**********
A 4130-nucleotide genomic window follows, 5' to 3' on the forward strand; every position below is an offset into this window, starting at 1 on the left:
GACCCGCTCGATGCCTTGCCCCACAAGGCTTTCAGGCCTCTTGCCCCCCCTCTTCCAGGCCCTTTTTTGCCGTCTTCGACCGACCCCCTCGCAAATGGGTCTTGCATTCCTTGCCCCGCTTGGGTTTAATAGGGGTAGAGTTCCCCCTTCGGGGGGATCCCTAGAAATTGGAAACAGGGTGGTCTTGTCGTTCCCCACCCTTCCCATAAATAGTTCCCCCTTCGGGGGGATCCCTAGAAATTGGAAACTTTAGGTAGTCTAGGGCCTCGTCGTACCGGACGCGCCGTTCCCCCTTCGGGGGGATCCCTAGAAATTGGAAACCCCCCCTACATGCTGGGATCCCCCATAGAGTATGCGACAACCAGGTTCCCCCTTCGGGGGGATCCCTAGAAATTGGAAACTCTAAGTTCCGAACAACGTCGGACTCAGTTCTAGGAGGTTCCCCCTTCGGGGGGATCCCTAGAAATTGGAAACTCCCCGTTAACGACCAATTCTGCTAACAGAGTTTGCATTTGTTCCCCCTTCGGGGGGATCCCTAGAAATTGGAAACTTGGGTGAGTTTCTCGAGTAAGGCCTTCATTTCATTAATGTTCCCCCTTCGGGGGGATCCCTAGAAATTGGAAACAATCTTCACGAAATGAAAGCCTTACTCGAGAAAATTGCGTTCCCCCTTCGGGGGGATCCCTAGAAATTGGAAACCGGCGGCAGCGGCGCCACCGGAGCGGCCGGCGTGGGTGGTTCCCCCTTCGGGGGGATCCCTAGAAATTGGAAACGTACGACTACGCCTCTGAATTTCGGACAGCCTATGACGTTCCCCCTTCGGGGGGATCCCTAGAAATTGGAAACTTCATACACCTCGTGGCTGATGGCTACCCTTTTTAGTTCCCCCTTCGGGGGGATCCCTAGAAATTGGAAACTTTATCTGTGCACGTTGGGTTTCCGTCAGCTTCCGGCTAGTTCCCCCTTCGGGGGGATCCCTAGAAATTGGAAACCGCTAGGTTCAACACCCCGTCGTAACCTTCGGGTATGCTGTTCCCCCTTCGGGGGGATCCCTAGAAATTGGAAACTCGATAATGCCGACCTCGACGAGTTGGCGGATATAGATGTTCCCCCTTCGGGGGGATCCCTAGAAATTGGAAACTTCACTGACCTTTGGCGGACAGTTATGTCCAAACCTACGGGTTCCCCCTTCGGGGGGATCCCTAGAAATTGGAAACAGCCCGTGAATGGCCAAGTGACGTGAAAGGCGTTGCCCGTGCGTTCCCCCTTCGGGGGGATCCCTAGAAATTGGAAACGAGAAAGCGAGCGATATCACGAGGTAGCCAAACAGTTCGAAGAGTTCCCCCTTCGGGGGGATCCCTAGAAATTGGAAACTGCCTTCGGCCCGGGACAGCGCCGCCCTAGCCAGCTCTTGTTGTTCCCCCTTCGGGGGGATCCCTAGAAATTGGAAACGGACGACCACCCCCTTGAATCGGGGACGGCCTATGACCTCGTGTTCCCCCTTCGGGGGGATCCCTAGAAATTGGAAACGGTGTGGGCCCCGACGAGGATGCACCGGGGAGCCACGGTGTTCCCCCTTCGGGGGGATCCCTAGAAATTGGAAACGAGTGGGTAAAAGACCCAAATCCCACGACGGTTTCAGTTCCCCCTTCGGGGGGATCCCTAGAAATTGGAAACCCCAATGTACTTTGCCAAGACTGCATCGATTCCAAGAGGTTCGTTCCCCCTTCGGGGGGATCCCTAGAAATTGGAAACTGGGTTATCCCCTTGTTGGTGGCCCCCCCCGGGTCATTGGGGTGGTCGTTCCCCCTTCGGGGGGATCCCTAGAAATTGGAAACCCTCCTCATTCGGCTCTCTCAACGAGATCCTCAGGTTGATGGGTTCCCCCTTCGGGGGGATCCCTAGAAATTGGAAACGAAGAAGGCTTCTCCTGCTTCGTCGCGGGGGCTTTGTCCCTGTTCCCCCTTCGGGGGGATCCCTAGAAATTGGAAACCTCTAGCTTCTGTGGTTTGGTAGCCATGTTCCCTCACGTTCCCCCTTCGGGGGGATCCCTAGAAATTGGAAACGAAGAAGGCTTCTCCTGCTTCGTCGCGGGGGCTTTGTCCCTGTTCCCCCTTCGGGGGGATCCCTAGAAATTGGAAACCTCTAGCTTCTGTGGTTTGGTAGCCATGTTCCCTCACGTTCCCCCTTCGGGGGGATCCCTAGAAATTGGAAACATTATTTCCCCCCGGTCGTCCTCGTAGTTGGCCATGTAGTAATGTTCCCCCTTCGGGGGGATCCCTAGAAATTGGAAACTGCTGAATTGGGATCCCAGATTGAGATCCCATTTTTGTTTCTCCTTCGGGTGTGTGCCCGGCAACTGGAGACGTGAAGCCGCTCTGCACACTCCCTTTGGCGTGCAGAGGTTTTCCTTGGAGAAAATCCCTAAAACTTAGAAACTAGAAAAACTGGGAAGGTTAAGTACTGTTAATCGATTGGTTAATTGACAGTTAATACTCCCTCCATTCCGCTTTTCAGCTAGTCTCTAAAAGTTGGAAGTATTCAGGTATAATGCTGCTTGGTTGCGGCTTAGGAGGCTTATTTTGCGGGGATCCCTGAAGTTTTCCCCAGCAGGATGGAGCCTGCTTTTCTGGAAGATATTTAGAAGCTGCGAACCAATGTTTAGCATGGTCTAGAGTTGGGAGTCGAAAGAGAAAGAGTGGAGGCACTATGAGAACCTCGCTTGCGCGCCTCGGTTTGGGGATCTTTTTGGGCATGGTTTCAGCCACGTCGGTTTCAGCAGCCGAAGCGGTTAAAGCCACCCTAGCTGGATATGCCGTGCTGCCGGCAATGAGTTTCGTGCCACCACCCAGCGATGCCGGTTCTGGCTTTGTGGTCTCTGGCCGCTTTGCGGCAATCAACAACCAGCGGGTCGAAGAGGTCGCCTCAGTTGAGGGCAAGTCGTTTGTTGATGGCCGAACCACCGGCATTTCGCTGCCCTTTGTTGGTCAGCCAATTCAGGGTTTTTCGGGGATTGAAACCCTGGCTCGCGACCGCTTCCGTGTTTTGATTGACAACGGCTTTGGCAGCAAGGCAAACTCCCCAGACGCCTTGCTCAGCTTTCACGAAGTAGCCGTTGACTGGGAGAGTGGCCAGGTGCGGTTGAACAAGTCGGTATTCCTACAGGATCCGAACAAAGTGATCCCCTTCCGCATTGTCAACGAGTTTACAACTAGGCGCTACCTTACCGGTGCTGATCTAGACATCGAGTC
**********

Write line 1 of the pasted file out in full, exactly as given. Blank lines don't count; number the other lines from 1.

A 4130-nucleotide genomic window follows, 5' to 3' on the forward strand; every position below is an offset into this window, starting at 1 on the left: